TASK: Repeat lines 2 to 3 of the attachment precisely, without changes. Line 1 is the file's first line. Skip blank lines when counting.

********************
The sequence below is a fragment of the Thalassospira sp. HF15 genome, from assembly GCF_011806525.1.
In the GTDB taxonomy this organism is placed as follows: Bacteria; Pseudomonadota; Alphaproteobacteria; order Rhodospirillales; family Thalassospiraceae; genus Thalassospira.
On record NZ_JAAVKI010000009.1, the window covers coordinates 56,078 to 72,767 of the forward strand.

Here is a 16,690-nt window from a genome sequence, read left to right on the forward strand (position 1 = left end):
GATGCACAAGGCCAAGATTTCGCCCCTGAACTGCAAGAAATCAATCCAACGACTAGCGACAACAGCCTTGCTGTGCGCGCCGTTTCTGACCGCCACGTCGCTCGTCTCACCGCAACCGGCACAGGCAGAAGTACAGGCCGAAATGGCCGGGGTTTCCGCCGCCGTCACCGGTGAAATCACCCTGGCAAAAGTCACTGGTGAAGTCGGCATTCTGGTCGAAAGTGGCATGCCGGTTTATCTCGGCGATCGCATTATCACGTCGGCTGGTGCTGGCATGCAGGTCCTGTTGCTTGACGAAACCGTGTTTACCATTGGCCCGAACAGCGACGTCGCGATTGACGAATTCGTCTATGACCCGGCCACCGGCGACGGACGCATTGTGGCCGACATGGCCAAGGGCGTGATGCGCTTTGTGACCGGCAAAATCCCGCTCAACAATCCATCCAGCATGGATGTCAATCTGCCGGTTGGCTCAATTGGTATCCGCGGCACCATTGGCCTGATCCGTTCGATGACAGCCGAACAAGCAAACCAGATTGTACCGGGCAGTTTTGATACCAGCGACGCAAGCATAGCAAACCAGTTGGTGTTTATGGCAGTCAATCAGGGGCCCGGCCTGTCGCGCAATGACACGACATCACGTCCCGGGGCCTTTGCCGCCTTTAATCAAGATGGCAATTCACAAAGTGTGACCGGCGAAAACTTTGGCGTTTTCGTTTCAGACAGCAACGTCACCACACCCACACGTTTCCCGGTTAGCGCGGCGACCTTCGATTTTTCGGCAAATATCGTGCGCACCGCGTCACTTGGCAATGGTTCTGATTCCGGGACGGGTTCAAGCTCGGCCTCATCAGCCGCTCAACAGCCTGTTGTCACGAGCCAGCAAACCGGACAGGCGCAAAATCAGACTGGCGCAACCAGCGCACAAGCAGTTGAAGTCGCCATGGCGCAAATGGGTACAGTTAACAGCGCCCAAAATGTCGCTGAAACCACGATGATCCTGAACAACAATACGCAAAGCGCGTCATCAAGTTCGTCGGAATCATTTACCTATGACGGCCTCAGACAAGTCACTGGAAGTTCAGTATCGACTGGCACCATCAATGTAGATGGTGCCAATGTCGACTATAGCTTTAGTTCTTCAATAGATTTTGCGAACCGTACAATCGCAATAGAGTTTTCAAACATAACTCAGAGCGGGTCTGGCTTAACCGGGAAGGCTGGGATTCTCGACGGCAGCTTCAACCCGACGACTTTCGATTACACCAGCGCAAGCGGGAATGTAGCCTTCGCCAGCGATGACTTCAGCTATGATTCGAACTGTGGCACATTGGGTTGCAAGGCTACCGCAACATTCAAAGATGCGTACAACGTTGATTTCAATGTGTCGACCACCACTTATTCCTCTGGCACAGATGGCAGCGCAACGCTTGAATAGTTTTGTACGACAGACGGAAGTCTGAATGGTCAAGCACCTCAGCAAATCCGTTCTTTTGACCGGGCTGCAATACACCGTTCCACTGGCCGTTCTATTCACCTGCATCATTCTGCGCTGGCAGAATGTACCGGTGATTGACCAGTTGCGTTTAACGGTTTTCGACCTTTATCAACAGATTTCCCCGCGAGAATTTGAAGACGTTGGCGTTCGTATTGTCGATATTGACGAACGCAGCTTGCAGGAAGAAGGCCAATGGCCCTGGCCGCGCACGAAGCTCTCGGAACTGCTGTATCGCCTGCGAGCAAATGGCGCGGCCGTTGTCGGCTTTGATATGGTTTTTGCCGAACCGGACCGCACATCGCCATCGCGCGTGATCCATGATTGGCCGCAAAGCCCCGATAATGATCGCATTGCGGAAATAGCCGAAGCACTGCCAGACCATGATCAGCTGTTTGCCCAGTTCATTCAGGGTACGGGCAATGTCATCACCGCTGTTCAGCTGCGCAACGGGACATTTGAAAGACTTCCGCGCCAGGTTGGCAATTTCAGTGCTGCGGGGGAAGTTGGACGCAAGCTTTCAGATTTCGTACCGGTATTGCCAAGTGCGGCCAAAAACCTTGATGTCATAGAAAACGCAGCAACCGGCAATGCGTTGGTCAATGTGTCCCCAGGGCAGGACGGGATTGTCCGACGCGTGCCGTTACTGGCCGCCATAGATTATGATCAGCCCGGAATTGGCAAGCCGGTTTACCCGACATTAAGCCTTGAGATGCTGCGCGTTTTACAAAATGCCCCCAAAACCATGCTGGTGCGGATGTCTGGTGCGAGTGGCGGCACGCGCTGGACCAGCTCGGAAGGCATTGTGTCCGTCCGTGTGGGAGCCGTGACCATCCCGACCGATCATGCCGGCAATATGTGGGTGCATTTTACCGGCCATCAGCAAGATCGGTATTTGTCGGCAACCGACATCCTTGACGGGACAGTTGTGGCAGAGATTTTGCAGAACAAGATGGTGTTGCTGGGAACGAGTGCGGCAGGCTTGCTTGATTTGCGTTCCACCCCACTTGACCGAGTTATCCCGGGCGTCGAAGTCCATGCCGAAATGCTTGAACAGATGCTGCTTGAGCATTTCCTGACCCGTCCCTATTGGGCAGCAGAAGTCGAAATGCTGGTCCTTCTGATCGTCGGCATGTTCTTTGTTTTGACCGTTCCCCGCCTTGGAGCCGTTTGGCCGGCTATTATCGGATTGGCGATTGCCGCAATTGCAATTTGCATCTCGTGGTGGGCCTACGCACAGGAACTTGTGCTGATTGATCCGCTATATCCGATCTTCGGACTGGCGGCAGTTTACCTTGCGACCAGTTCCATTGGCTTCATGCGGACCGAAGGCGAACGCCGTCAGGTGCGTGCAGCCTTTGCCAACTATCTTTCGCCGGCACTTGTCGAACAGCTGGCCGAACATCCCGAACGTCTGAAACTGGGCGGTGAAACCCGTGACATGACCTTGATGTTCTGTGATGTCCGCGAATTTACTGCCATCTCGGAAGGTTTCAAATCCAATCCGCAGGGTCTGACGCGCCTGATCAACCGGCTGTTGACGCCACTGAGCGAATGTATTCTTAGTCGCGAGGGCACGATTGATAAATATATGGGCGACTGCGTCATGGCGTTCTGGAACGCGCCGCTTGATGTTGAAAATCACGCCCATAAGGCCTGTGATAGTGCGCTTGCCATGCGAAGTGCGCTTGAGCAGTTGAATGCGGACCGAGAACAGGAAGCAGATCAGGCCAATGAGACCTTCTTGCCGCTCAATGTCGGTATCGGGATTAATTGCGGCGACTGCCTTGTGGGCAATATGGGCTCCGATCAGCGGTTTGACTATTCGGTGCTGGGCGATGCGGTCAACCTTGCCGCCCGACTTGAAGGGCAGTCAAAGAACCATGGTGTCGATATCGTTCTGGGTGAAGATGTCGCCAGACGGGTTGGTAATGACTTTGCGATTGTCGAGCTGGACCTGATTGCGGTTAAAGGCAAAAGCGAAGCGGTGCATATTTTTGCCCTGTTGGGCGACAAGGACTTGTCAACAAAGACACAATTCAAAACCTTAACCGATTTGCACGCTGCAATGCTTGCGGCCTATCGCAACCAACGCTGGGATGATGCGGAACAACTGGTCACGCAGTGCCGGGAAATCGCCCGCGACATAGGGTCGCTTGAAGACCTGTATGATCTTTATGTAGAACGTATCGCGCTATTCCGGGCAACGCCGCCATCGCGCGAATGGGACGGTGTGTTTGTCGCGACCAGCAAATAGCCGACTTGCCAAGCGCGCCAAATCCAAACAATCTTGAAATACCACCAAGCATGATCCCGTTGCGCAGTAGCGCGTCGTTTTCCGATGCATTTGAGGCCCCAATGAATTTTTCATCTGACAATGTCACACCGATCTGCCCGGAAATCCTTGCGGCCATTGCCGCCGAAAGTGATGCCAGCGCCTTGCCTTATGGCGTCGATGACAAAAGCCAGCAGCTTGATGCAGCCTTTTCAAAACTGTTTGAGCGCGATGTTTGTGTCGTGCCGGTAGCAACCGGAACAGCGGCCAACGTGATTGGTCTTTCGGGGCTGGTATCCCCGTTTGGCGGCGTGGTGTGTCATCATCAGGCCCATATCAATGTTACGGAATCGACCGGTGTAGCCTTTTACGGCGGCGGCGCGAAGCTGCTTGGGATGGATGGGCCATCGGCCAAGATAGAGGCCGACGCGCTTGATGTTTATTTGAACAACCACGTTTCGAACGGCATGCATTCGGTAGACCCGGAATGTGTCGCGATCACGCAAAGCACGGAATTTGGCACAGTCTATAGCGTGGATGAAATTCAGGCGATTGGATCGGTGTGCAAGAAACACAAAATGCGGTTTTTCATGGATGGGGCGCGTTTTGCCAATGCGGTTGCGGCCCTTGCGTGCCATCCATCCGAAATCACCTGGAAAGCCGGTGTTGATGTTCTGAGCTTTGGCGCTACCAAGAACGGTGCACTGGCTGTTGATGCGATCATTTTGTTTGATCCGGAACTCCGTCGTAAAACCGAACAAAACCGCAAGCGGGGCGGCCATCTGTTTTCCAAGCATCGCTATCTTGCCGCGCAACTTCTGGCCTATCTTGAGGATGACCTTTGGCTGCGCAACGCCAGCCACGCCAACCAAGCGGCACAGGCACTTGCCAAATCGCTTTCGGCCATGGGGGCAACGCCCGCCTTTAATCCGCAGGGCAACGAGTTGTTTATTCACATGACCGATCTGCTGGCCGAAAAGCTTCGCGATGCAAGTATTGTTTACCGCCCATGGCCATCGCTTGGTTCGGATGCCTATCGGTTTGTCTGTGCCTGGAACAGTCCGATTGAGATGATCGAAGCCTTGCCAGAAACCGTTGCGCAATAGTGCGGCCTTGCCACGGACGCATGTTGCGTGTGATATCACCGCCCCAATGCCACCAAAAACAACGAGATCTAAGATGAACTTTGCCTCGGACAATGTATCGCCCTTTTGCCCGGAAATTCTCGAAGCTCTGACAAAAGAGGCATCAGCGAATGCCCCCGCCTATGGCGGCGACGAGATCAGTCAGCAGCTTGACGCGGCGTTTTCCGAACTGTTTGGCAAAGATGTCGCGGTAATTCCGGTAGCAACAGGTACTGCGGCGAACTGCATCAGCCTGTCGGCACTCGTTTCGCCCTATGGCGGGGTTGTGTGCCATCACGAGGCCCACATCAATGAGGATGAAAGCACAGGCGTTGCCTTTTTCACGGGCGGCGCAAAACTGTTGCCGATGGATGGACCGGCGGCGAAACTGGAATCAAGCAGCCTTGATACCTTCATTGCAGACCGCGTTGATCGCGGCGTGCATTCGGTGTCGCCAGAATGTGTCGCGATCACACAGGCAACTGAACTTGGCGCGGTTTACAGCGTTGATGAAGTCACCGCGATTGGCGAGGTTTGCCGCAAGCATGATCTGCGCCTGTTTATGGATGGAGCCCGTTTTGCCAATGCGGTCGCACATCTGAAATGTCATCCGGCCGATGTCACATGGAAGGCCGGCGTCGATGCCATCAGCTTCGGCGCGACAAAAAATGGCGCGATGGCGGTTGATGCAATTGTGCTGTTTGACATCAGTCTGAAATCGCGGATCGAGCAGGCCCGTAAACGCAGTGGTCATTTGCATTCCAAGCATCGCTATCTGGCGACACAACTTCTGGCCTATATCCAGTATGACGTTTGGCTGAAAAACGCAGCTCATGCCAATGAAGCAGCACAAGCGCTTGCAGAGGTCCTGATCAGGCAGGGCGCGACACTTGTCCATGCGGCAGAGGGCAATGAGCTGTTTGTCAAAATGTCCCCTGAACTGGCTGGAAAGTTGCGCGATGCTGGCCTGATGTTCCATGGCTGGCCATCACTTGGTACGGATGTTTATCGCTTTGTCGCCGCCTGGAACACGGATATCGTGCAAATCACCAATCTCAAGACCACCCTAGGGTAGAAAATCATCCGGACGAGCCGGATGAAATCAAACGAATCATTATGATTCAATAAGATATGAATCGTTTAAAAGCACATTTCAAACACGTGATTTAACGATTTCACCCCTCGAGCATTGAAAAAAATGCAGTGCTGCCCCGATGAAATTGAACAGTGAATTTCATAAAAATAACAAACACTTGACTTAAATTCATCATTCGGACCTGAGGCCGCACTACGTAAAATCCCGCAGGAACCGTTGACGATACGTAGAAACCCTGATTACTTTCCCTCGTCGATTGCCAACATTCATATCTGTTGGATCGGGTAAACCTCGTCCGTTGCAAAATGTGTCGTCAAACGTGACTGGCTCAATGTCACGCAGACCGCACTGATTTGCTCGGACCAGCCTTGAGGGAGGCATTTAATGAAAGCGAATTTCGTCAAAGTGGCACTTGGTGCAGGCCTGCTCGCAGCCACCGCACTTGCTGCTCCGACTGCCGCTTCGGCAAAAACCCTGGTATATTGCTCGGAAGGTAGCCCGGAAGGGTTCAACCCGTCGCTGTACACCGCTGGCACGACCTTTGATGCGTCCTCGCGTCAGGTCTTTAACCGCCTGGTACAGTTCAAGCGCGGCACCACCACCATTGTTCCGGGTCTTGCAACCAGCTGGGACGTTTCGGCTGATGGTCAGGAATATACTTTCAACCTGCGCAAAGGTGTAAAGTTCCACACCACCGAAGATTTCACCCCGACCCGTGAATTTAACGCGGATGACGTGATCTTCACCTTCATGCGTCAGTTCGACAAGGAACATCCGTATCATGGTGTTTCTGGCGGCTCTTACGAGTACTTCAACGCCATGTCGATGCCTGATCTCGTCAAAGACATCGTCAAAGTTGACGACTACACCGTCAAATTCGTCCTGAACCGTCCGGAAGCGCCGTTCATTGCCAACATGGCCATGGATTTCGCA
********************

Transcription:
In the GTDB taxonomy this organism is placed as follows: Bacteria; Pseudomonadota; Alphaproteobacteria; order Rhodospirillales; family Thalassospiraceae; genus Thalassospira.
On record NZ_JAAVKI010000009.1, the window covers coordinates 56,078 to 72,767 of the forward strand.